This general acknowledgement of Brown’s insider status, of course, doesn’t give a full accounting of the apparent, potential, or real conflicts that might circle him. Brown doesn’t disclose his legal clients, and so readers cannot know certainly if the former mayor—whose client list has over time included a plethora of prominent entities that do business with the city, state and national governments—does or doesn’t stand to profit from the people and the deals that he and other Chronicle scribes write about.

That the Chronicle bestowed the high-profile soapbox of a regular column on one of California’s most famously controversial political deal-makers has, unsurprisingly, drawn criticism. In a Washington Monthly piece published last year, Elizabeth Lesly Stevens, who previously wrote a weekly column on money and power in the Bay Area for The New York Times, elegantly summarized the negative view of Brown’s column:

Having the Chronicle column allows Brown to brush off reporters’ questions about his private business life by saying that he is now a newspaper columnist, not a public official who must answer for his actions. And when Brown has faced questions about using his Chronicle column to settle political scores or advance the interests of his corporate clients, he counters that he is not a journalist who can be held accountable on that score, either. So Brown appears to talk freely about everything while not having to disclose anything at all.

The Bay Citizen piece, written by veteran San Francisco journalist Matt Smith, quotes an unnamed Chronicle veteran asking a rather pointed question: “Should the newspaper be in the business of helping an influence peddler peddle?” (Disclosure: Smith was a news columnist for SF Weekly while I was editor from 1997 to 2005. He and other Weekly writers regularly criticized Brown; I often edited their work and participated in investigations of the then-mayor’s activities.) Tim Redmond, longtime editor of the alternative weekly San Francisco Bay Guardian, is still aghast, years after the column started. “I’ve never seen anything like this before,” he says.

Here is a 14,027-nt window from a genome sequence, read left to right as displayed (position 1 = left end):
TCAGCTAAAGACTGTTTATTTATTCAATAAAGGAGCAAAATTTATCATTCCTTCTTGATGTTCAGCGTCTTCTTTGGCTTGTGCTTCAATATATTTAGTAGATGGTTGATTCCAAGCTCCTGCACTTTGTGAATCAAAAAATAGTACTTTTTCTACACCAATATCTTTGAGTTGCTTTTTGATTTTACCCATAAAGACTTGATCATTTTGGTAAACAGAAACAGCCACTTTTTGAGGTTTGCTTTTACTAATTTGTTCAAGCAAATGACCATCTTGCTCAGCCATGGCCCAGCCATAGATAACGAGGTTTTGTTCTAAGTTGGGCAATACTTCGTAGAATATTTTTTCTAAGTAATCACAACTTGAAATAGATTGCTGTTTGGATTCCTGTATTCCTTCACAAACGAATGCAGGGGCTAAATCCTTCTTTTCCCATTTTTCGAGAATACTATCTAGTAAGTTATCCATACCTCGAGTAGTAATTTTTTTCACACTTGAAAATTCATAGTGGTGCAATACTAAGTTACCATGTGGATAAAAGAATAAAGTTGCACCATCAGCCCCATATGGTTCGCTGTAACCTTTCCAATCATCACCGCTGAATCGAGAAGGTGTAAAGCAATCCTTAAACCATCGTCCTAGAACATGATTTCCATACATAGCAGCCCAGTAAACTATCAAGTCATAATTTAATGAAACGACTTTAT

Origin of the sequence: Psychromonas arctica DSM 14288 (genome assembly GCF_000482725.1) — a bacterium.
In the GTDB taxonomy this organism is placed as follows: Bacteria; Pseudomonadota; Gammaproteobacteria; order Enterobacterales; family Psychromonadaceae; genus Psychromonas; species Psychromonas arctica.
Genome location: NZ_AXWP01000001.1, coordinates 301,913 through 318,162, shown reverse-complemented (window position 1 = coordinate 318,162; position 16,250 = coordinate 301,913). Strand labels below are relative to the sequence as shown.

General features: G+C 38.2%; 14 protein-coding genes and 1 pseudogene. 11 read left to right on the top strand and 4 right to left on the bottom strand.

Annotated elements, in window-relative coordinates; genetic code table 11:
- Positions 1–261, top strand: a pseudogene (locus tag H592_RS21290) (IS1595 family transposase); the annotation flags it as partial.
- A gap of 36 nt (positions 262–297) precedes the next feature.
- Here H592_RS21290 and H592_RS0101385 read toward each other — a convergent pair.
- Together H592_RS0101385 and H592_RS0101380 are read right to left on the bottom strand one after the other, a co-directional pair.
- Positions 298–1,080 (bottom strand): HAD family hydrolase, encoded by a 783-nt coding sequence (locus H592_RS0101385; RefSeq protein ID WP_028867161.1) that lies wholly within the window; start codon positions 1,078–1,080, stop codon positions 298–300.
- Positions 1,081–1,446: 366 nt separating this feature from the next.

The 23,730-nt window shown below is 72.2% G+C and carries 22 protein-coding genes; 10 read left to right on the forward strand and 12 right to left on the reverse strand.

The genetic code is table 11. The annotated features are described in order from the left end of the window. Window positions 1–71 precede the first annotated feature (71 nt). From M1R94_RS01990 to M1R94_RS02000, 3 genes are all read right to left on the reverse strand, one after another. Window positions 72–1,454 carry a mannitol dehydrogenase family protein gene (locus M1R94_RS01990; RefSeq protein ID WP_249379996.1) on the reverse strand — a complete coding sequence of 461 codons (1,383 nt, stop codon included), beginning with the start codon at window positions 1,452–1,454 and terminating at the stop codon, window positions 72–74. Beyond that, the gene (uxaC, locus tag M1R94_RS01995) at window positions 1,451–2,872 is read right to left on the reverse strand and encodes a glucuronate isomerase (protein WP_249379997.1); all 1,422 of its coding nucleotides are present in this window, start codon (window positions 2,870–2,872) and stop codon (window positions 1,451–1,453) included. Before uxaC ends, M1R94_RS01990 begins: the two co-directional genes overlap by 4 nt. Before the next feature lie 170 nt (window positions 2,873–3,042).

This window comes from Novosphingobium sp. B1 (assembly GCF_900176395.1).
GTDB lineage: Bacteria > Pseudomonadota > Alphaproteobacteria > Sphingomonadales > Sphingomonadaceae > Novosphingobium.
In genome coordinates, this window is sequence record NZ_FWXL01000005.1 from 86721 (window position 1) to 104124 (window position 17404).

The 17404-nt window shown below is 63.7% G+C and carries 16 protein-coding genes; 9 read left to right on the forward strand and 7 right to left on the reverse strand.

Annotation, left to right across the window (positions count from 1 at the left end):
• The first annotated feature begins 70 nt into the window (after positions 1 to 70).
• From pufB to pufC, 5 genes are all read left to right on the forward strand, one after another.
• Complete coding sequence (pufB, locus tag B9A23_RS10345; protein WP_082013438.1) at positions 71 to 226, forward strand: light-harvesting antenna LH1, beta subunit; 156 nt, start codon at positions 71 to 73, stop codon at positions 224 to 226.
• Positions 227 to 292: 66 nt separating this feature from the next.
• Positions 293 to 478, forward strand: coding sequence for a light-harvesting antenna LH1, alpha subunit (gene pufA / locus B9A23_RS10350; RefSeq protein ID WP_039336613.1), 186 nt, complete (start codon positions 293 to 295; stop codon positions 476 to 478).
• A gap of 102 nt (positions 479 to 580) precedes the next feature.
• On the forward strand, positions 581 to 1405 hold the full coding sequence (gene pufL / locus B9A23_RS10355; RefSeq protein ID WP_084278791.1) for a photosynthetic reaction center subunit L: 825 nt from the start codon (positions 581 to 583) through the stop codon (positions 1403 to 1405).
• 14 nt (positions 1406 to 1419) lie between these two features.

And in interviews for this post, several former Chronicle journalists expressed dismay not just about the ethics questions Brown’s column raises, but also about its quality, with one suggesting that “Willie’s World” had simply gotten boring, losing “whatever steam it had.”

But Brown has long been a polarizing figure, and views of his column are certainly not unequivocally negative. The New York Times remarked on the situation early last year in a mini-profile of Brown that deals, in part, with the ex-mayor’s column in a he-said, she-said presentation that reaches no discernable conclusion (although it does suggest, via unnamed sources, that much of the criticism of the column is fueled “by envy or racism”).

And there’s another, even more forgiving take on Brown’s column. In this view, no one is being misled in any significant way by a column that focuses on lifestyle and entertainment and, when it does deal with politics or policy, is indistinguishable from regular media commentary by other former officials such as the late New York Mayor Ed Koch and former Pennsylvania Gov. Ed Rendell. In this view, the people who have been ineffectually snarling and snapping at Willie Brown’s stylishly shod heels for decades are at it again.

* * *

Brown’s column raised eyebrows from its inception. Ken Conner, the Chronicle’s city editor when the column launched, says it was one of the first initiatives that Bushee undertook after assuming the editor’s post early in 2008. It was a decision made at the top with little input from line editors, Conner recalls, with the situation being “mediated” to some degree by Matier, the longtime political columnist. “Obviously, there was concern in the newsroom at the time,” Conner said.

But Conner, who left the paper in 2009, said the concern died out fairly quickly. Stylistically, Brown is no Herb Caen, the legendary man-about-town, three-dot columnist who wrote for the Chronicle for more than 50 years until his death in 1997, at least in part because Brown does not actually write his column. He has a degenerative eye condition and dictates information that is put “in shape” by an experienced editor, Bushee explained last year to the Bay Citizen. Regardless, Conner says he thinks the column turned out to be “pretty good, and people enjoyed it.” Also, Conner says, he never felt that Brown abused the forum the column provided him.

Conner does see a more general problem, however, of which “Willie’s World” is just a part. “I look back, and I see the larger issue is the slow erosion of the wall between the news and opinion pages,” he says. It’s an erosion that is intensifying as opinion and news are increasingly mashed together on digital media sites; Brown’s column, Conner suggests, is just a step along that lamentable road. “I mean, the standards are changing, if not disappearing,” Conner says.